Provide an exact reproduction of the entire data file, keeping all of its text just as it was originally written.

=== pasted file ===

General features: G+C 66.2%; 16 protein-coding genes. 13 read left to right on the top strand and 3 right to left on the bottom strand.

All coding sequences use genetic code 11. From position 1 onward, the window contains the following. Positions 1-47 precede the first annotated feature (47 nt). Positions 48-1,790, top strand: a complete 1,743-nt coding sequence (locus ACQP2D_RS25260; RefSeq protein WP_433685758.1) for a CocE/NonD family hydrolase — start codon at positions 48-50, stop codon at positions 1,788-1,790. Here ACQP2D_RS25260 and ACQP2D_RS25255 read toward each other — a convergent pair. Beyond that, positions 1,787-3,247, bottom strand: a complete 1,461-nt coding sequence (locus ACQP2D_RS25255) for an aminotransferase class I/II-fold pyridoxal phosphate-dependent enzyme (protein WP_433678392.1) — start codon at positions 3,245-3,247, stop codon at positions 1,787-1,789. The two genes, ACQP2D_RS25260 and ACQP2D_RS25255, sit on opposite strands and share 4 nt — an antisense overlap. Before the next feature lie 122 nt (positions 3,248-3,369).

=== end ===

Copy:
General features: G+C 66.2%; 16 protein-coding genes. 13 read left to right on the top strand and 3 right to left on the bottom strand.

All coding sequences use genetic code 11. From position 1 onward, the window contains the following. Positions 1-47 precede the first annotated feature (47 nt). Positions 48-1,790, top strand: a complete 1,743-nt coding sequence (locus ACQP2D_RS25260; RefSeq protein WP_433685758.1) for a CocE/NonD family hydrolase — start codon at positions 48-50, stop codon at positions 1,788-1,790. Here ACQP2D_RS25260 and ACQP2D_RS25255 read toward each other — a convergent pair. Beyond that, positions 1,787-3,247, bottom strand: a complete 1,461-nt coding sequence (locus ACQP2D_RS25255) for an aminotransferase class I/II-fold pyridoxal phosphate-dependent enzyme (protein WP_433678392.1) — start codon at positions 3,245-3,247, stop codon at positions 1,787-1,789. The two genes, ACQP2D_RS25260 and ACQP2D_RS25255, sit on opposite strands and share 4 nt — an antisense overlap. Before the next feature lie 122 nt (positions 3,248-3,369).